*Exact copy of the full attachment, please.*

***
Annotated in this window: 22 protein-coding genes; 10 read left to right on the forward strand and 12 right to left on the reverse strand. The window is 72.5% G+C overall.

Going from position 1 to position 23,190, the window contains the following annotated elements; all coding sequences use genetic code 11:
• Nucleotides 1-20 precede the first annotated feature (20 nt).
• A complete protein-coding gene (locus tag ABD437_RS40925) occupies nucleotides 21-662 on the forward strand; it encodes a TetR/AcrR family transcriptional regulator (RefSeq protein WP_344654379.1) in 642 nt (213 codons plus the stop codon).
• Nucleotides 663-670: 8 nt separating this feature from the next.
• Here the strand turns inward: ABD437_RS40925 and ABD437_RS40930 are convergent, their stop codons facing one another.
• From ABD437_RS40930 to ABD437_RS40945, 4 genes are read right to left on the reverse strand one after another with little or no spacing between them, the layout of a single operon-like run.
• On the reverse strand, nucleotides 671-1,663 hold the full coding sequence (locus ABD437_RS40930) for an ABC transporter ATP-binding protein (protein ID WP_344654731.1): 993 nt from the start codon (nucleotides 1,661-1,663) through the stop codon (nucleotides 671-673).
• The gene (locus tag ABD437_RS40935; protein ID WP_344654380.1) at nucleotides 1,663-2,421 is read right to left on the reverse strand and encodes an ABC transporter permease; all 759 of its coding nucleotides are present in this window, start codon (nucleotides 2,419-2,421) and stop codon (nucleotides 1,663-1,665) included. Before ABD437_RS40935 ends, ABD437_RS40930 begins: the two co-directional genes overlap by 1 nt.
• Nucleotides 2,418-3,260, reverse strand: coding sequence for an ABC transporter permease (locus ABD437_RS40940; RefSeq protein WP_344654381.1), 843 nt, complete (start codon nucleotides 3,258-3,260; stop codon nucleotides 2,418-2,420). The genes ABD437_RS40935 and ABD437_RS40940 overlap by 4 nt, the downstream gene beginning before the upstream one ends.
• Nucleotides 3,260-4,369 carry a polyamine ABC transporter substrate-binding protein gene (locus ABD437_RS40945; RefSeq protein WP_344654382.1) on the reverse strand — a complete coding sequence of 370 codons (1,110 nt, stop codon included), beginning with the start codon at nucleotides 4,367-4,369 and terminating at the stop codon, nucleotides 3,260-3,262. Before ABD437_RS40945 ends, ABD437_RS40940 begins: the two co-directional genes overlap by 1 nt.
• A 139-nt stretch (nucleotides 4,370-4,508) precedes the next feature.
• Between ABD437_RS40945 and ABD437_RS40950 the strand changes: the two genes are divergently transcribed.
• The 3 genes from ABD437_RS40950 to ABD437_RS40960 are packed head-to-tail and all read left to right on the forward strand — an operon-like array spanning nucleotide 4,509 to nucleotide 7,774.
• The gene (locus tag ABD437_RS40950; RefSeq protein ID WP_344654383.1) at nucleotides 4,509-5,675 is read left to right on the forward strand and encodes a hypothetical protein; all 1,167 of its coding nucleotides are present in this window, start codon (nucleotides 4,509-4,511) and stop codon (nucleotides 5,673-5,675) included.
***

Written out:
Annotated in this window: 22 protein-coding genes; 10 read left to right on the forward strand and 12 right to left on the reverse strand. The window is 72.5% G+C overall.

Going from position 1 to position 23,190, the window contains the following annotated elements; all coding sequences use genetic code 11:
• Nucleotides 1-20 precede the first annotated feature (20 nt).
• A complete protein-coding gene (locus tag ABD437_RS40925) occupies nucleotides 21-662 on the forward strand; it encodes a TetR/AcrR family transcriptional regulator (RefSeq protein WP_344654379.1) in 642 nt (213 codons plus the stop codon).
• Nucleotides 663-670: 8 nt separating this feature from the next.
• Here the strand turns inward: ABD437_RS40925 and ABD437_RS40930 are convergent, their stop codons facing one another.
• From ABD437_RS40930 to ABD437_RS40945, 4 genes are read right to left on the reverse strand one after another with little or no spacing between them, the layout of a single operon-like run.
• On the reverse strand, nucleotides 671-1,663 hold the full coding sequence (locus ABD437_RS40930) for an ABC transporter ATP-binding protein (protein ID WP_344654731.1): 993 nt from the start codon (nucleotides 1,661-1,663) through the stop codon (nucleotides 671-673).
• The gene (locus tag ABD437_RS40935; protein ID WP_344654380.1) at nucleotides 1,663-2,421 is read right to left on the reverse strand and encodes an ABC transporter permease; all 759 of its coding nucleotides are present in this window, start codon (nucleotides 2,419-2,421) and stop codon (nucleotides 1,663-1,665) included. Before ABD437_RS40935 ends, ABD437_RS40930 begins: the two co-directional genes overlap by 1 nt.
• Nucleotides 2,418-3,260, reverse strand: coding sequence for an ABC transporter permease (locus ABD437_RS40940; RefSeq protein WP_344654381.1), 843 nt, complete (start codon nucleotides 3,258-3,260; stop codon nucleotides 2,418-2,420). The genes ABD437_RS40935 and ABD437_RS40940 overlap by 4 nt, the downstream gene beginning before the upstream one ends.
• Nucleotides 3,260-4,369 carry a polyamine ABC transporter substrate-binding protein gene (locus ABD437_RS40945; RefSeq protein WP_344654382.1) on the reverse strand — a complete coding sequence of 370 codons (1,110 nt, stop codon included), beginning with the start codon at nucleotides 4,367-4,369 and terminating at the stop codon, nucleotides 3,260-3,262. Before ABD437_RS40945 ends, ABD437_RS40940 begins: the two co-directional genes overlap by 1 nt.
• A 139-nt stretch (nucleotides 4,370-4,508) precedes the next feature.
• Between ABD437_RS40945 and ABD437_RS40950 the strand changes: the two genes are divergently transcribed.
• The 3 genes from ABD437_RS40950 to ABD437_RS40960 are packed head-to-tail and all read left to right on the forward strand — an operon-like array spanning nucleotide 4,509 to nucleotide 7,774.
• The gene (locus tag ABD437_RS40950; RefSeq protein ID WP_344654383.1) at nucleotides 4,509-5,675 is read left to right on the forward strand and encodes a hypothetical protein; all 1,167 of its coding nucleotides are present in this window, start codon (nucleotides 4,509-4,511) and stop codon (nucleotides 5,673-5,675) included.